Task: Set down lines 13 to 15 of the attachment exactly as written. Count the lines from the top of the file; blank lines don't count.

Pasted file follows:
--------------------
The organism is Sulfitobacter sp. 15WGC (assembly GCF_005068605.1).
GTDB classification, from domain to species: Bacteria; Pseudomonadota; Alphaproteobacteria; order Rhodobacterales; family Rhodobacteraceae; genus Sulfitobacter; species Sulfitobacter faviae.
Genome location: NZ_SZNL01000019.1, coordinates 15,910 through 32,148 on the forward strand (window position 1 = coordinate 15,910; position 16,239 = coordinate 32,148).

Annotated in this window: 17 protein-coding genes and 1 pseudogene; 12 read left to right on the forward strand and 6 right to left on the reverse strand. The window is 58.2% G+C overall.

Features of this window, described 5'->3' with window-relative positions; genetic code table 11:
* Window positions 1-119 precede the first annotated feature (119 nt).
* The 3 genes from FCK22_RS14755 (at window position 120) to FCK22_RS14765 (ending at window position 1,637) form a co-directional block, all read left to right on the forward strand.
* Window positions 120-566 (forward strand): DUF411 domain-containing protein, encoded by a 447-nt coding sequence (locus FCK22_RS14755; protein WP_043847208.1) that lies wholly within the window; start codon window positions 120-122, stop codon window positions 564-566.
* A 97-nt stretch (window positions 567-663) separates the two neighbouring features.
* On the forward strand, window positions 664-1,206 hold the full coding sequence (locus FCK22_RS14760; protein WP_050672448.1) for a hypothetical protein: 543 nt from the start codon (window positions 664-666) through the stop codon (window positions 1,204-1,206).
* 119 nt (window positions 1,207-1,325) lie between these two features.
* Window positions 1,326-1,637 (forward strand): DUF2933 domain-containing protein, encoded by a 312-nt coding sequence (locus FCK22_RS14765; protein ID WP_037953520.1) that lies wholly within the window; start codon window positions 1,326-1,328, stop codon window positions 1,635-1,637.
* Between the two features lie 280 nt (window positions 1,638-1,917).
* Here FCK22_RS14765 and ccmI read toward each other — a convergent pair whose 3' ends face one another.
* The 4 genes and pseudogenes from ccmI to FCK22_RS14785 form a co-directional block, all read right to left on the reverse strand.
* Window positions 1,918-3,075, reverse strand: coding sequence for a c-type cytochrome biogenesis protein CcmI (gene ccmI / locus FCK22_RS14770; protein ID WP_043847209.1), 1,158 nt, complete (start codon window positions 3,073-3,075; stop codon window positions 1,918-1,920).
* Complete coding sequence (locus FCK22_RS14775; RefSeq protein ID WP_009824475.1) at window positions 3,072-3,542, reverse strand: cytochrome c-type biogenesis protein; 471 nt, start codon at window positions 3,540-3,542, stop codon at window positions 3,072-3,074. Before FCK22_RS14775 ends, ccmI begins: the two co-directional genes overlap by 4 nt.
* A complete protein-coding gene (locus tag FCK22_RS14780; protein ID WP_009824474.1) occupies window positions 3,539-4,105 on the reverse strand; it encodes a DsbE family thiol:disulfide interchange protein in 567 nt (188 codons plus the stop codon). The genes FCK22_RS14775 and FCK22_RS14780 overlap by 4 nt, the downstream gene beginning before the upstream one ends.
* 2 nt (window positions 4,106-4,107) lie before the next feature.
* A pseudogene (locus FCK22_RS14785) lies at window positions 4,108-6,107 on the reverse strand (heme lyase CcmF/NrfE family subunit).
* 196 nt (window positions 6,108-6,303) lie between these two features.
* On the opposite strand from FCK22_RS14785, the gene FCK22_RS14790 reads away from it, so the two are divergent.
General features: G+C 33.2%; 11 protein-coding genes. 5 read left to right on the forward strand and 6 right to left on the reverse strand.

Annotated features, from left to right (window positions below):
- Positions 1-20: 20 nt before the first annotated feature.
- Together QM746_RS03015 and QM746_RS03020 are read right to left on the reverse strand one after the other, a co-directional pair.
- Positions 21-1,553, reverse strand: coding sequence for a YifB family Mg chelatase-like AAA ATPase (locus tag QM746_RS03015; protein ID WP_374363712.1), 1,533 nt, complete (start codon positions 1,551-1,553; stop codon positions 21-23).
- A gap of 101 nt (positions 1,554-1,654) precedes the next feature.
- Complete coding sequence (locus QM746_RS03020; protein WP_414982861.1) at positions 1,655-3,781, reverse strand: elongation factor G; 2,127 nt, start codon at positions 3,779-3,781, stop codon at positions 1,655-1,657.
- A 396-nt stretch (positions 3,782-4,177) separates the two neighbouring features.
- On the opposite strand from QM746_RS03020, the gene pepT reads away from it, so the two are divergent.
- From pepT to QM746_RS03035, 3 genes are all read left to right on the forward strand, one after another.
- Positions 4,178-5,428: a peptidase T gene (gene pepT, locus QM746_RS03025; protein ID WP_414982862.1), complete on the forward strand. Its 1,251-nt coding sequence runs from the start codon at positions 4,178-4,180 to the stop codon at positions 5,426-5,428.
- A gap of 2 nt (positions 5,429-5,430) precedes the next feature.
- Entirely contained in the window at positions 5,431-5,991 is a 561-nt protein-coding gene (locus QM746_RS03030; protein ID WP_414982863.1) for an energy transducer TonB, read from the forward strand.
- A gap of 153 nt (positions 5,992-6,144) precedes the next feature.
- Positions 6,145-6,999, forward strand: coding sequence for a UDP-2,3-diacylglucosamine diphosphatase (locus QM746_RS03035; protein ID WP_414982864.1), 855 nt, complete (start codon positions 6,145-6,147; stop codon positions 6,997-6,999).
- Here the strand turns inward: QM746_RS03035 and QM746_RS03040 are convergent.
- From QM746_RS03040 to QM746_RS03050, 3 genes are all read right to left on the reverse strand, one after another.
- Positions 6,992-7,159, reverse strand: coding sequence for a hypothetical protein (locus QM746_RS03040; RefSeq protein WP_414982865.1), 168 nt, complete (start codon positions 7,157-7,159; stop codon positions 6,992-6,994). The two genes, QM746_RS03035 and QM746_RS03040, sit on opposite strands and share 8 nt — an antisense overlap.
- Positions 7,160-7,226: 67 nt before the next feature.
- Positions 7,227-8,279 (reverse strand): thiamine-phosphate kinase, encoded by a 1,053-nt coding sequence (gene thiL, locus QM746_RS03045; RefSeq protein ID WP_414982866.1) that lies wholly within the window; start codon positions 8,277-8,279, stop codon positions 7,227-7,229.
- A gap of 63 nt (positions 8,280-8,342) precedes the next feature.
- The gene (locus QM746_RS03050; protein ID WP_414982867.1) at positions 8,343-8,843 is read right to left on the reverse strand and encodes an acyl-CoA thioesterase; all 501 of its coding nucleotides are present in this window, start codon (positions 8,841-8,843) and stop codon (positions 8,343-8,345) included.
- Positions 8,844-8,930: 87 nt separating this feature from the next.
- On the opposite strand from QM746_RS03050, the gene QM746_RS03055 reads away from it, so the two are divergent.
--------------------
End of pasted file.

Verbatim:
* Between the two features lie 280 nt (window positions 1,638-1,917).
* Here FCK22_RS14765 and ccmI read toward each other — a convergent pair whose 3' ends face one another.
* The 4 genes and pseudogenes from ccmI to FCK22_RS14785 form a co-directional block, all read right to left on the reverse strand.